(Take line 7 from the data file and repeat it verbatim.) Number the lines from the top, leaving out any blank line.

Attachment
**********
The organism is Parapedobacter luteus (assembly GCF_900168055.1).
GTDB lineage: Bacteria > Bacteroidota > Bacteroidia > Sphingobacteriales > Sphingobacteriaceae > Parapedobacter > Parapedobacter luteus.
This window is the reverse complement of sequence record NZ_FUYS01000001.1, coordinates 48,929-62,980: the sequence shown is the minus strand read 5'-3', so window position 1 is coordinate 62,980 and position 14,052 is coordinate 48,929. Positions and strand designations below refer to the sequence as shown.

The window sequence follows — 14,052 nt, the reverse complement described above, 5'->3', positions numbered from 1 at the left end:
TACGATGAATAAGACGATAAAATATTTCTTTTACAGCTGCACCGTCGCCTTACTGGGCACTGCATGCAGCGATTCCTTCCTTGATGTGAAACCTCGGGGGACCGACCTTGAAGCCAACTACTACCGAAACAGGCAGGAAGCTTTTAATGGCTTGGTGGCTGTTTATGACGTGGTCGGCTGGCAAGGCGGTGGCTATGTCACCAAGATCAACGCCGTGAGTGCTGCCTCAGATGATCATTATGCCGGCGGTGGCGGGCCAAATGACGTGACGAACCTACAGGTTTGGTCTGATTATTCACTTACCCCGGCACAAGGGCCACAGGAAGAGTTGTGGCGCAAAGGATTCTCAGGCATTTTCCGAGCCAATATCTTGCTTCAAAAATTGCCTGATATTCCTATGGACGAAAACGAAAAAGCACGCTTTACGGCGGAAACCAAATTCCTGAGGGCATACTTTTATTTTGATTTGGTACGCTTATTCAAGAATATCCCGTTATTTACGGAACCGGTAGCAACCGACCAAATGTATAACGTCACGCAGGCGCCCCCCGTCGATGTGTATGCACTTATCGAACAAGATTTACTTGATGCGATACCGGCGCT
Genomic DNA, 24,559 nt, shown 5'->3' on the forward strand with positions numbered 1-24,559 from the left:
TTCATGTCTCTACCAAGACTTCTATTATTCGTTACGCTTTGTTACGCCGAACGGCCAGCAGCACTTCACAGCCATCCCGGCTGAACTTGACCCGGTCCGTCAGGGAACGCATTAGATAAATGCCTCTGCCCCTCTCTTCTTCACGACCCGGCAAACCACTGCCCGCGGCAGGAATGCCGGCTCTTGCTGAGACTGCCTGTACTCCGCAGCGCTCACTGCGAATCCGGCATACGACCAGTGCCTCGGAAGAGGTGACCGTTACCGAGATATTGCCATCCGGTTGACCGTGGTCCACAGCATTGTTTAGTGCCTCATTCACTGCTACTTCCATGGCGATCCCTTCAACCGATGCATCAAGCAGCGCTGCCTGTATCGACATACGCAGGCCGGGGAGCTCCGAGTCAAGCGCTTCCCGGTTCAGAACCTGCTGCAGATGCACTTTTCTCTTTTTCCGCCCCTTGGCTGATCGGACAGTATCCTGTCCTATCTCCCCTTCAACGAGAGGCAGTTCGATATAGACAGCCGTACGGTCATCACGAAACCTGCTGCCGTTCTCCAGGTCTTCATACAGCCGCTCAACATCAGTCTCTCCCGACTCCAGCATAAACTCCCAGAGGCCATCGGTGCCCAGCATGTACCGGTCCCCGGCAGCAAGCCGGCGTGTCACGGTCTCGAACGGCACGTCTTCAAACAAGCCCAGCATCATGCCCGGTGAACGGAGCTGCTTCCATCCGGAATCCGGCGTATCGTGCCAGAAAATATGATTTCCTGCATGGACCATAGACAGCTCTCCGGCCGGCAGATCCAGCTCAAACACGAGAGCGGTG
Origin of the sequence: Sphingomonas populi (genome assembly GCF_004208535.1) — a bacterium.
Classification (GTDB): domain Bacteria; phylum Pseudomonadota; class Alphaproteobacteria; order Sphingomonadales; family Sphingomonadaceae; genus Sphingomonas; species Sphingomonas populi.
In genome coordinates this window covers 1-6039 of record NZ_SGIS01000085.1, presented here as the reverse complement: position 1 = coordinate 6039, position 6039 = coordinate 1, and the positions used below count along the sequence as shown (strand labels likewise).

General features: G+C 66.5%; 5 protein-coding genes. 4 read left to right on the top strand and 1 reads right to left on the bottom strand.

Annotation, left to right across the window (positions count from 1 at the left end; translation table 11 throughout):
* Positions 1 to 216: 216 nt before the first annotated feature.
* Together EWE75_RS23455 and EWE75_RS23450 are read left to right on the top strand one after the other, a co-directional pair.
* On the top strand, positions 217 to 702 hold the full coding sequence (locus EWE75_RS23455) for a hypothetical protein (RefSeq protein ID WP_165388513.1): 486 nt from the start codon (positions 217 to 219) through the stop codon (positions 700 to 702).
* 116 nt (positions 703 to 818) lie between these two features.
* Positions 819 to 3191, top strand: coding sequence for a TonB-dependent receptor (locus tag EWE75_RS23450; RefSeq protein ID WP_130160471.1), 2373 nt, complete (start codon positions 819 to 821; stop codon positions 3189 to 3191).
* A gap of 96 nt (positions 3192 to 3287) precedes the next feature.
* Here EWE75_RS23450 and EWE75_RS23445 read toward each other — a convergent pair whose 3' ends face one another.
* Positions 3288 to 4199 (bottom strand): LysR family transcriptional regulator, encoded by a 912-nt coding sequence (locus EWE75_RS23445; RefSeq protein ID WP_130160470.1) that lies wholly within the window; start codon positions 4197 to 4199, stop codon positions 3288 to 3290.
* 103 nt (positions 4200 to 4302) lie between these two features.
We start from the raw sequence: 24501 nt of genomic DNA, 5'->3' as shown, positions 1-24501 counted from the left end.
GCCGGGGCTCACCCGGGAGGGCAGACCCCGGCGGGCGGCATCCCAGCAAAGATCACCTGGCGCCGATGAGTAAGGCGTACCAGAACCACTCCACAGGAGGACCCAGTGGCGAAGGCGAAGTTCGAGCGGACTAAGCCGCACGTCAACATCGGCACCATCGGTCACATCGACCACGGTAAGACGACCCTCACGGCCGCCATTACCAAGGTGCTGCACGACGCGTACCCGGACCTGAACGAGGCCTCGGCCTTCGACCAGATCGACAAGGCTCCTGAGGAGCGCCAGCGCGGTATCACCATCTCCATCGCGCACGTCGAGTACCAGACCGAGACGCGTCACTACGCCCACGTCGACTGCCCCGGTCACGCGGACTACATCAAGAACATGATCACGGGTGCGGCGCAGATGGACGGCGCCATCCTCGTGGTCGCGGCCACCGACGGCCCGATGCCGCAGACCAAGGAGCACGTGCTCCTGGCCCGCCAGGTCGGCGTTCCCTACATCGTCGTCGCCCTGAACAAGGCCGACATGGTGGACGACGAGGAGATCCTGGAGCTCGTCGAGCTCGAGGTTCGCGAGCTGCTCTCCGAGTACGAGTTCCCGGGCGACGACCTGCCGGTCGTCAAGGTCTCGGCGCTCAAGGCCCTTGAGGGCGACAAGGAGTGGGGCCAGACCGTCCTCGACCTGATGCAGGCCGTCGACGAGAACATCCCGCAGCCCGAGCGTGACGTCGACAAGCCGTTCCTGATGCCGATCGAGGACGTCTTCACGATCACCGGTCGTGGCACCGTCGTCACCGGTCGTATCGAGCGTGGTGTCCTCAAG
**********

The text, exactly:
TTCATGTCTCTACCAAGACTTCTATTATTCGTTACGCTTTGTTACGCCGAACGGCCAGCAGCACTTCACAGCCATCCCGGCTGAACTTGACCCGGTCCGTCAGGGAACGCATTAGATAAATGCCTCTGCCCCTCTCTTCTTCACGACCCGGCAAACCACTGCCCGCGGCAGGAATGCCGGCTCTTGCTGAGACTGCCTGTACTCCGCAGCGCTCACTGCGAATCCGGCATACGACCAGTGCCTCGGAAGAGGTGACCGTTACCGAGATATTGCCATCCGGTTGACCGTGGTCCACAGCATTGTTTAGTGCCTCATTCACTGCTACTTCCATGGCGATCCCTTCAACCGATGCATCAAGCAGCGCTGCCTGTATCGACATACGCAGGCCGGGGAGCTCCGAGTCAAGCGCTTCCCGGTTCAGAACCTGCTGCAGATGCACTTTTCTCTTTTTCCGCCCCTTGGCTGATCGGACAGTATCCTGTCCTATCTCCCCTTCAACGAGAGGCAGTTCGATATAGACAGCCGTACGGTCATCACGAAACCTGCTGCCGTTCTCCAGGTCTTCATACAGCCGCTCAACATCAGTCTCTCCCGACTCCAGCATAAACTCCCAGAGGCCATCGGTGCCCAGCATGTACCGGTCCCCGGCAGCAAGCCGGCGTGTCACGGTCTCGAACGGCACGTCTTCAAACAAGCCCAGCATCATGCCCGGTGAACGGAGCTGCTTCCATCCGGAATCCGGCGTATCGTGCCAGAAAATATGATTTCCTGCATGGACCATAGACAGCTCTCCGGCCGGCAGATCCAGCTCAAACACGAGAGCGGTG